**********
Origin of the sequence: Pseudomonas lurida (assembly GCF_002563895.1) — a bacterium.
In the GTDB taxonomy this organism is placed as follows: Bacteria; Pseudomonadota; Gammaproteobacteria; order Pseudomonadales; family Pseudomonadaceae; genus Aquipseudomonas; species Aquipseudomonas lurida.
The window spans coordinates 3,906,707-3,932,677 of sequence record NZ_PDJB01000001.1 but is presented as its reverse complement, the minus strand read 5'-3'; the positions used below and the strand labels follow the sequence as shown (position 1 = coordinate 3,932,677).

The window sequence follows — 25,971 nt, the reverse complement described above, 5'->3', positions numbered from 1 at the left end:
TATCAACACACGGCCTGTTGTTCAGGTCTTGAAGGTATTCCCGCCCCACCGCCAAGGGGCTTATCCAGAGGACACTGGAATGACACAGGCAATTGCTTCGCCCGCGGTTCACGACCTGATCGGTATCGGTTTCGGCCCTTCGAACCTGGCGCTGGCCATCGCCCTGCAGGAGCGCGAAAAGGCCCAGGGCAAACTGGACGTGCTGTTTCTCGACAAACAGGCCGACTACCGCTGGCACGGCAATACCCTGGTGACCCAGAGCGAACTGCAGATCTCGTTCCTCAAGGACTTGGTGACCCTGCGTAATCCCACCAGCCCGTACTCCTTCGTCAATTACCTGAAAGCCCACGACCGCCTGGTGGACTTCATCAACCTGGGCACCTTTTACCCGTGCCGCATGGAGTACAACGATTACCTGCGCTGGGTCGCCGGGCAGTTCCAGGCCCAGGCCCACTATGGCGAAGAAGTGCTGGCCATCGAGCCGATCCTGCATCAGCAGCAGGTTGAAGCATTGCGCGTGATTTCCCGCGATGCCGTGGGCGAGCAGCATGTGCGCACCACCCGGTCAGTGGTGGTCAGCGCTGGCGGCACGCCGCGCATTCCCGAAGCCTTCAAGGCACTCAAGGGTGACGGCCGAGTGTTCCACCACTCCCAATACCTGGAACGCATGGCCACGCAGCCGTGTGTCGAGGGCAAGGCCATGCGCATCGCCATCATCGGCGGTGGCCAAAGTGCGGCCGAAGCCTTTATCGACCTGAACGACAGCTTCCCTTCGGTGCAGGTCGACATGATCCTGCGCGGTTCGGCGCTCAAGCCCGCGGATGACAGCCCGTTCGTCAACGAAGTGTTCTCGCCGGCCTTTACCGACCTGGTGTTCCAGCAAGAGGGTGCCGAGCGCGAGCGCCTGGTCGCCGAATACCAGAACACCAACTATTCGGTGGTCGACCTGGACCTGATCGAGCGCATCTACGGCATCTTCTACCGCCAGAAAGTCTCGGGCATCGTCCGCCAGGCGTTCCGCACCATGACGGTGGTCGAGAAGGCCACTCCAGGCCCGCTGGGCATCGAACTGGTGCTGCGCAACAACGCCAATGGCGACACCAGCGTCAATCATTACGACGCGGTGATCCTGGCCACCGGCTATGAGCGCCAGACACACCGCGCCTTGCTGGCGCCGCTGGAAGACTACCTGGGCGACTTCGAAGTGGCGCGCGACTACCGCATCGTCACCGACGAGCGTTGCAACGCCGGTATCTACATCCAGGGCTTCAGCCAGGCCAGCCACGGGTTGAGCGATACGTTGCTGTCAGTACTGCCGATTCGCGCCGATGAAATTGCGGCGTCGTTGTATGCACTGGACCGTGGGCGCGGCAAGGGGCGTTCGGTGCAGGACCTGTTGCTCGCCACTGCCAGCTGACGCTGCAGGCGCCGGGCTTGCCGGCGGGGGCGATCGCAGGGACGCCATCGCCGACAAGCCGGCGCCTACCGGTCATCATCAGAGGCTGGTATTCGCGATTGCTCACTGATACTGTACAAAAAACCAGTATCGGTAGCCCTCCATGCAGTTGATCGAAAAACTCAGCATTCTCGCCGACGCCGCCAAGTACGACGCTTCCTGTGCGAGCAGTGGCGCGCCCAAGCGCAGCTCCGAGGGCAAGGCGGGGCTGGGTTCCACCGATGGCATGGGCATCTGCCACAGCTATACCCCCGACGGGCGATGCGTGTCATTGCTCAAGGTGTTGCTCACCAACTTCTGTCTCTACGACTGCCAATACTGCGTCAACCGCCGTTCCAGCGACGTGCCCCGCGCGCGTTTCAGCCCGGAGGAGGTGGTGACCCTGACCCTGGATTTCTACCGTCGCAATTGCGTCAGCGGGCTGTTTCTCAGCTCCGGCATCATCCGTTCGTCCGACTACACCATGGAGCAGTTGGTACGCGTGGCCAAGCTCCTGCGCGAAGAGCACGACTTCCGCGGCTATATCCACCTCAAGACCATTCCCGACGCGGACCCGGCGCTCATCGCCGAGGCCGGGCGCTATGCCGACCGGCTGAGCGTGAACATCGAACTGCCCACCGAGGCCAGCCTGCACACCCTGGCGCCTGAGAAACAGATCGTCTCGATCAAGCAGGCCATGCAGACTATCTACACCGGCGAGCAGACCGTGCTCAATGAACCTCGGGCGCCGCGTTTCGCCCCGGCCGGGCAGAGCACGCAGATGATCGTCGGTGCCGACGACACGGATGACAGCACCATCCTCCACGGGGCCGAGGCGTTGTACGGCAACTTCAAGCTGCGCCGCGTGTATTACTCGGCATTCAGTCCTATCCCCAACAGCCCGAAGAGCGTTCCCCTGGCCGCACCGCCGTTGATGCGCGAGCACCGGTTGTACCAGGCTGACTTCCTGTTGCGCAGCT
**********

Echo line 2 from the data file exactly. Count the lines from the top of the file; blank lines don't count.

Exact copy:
In the GTDB taxonomy this organism is placed as follows: Bacteria; Pseudomonadota; Gammaproteobacteria; order Pseudomonadales; family Pseudomonadaceae; genus Aquipseudomonas; species Aquipseudomonas lurida.